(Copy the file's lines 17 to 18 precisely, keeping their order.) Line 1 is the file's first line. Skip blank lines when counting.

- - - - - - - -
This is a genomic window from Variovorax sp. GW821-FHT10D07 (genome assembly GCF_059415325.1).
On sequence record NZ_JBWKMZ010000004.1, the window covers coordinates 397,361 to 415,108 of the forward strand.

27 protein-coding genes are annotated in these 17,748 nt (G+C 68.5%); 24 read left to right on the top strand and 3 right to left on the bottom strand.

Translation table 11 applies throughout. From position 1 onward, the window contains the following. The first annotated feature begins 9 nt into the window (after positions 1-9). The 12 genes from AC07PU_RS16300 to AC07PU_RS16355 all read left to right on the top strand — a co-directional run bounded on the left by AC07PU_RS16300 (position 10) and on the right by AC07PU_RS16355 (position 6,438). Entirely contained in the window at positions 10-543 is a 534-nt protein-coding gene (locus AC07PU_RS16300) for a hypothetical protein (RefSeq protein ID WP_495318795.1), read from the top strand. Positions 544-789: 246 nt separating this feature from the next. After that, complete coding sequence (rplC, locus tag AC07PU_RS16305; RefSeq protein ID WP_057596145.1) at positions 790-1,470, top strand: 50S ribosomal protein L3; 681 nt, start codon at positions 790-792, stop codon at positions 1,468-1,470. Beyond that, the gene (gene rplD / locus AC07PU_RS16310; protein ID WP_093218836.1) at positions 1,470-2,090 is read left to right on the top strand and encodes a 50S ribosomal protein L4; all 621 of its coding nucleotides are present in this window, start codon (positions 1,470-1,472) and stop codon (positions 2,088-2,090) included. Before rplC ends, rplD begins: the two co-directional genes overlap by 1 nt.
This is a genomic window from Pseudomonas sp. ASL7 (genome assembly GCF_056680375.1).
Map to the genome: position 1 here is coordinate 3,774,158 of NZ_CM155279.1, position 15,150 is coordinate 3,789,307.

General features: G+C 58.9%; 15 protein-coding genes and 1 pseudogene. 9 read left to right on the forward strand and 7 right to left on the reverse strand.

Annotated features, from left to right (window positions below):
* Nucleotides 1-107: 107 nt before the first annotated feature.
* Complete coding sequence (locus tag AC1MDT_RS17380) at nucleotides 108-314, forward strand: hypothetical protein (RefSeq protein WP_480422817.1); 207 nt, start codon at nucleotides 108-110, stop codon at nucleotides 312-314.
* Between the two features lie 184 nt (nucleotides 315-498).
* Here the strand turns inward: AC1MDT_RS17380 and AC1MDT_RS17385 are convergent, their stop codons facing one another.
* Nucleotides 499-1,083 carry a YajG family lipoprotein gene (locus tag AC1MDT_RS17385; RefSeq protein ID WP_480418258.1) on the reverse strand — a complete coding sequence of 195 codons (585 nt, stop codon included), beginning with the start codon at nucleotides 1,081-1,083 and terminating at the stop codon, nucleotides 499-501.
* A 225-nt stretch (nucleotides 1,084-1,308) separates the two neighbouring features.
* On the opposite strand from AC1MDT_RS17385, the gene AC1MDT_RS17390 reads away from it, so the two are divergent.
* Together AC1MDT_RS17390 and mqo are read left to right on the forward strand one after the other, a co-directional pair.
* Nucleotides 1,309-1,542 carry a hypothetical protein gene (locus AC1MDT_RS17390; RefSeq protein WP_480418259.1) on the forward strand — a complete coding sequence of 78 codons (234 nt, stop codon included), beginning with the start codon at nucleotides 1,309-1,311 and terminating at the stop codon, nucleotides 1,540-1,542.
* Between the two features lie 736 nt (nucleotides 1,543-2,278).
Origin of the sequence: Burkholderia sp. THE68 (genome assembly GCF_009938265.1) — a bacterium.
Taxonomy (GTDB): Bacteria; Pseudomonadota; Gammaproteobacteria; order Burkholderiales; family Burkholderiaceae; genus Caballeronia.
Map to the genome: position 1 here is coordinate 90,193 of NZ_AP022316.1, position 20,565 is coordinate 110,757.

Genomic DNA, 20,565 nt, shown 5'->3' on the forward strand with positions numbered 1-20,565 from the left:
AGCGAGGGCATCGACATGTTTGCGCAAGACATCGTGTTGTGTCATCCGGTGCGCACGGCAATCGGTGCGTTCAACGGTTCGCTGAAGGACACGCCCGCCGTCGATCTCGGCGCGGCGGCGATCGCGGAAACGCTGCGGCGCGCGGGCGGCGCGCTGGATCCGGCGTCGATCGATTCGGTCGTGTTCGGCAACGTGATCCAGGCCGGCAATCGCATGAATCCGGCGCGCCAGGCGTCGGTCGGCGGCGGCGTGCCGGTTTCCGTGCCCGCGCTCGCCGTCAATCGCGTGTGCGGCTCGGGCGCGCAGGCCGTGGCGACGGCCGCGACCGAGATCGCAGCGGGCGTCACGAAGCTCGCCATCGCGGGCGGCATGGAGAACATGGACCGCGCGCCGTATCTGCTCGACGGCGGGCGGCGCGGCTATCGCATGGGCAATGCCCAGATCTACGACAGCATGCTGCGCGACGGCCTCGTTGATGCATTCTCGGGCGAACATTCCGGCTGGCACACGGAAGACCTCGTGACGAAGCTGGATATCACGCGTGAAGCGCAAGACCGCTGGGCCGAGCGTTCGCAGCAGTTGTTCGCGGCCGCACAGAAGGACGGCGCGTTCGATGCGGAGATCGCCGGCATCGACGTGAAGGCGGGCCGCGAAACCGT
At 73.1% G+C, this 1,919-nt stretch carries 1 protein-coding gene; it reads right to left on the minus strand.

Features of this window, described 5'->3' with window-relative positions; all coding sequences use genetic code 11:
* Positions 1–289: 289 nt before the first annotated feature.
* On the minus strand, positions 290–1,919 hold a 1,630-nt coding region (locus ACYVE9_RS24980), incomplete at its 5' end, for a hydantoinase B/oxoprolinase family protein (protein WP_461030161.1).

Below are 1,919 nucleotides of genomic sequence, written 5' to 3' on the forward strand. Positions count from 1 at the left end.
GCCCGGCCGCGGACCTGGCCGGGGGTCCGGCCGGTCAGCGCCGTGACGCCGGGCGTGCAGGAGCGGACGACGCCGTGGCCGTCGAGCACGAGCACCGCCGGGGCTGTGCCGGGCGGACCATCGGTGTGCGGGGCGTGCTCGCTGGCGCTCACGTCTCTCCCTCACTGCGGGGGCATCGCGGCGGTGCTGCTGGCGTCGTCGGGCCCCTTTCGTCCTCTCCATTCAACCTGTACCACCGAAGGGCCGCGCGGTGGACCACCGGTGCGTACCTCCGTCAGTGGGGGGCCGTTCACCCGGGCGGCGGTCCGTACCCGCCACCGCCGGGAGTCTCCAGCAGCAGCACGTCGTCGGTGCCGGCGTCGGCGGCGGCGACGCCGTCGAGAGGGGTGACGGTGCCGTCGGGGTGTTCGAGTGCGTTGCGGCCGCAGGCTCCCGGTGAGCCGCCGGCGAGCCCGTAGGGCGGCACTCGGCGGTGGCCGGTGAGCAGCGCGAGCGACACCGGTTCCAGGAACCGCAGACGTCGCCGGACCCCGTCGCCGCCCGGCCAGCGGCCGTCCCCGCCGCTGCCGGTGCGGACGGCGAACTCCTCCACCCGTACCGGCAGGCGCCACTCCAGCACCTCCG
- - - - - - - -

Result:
* Nucleotides 1,309-1,542 carry a hypothetical protein gene (locus AC1MDT_RS17390; RefSeq protein WP_480418259.1) on the forward strand — a complete coding sequence of 78 codons (234 nt, stop codon included), beginning with the start codon at nucleotides 1,309-1,311 and terminating at the stop codon, nucleotides 1,540-1,542.
* Between the two features lie 736 nt (nucleotides 1,543-2,278).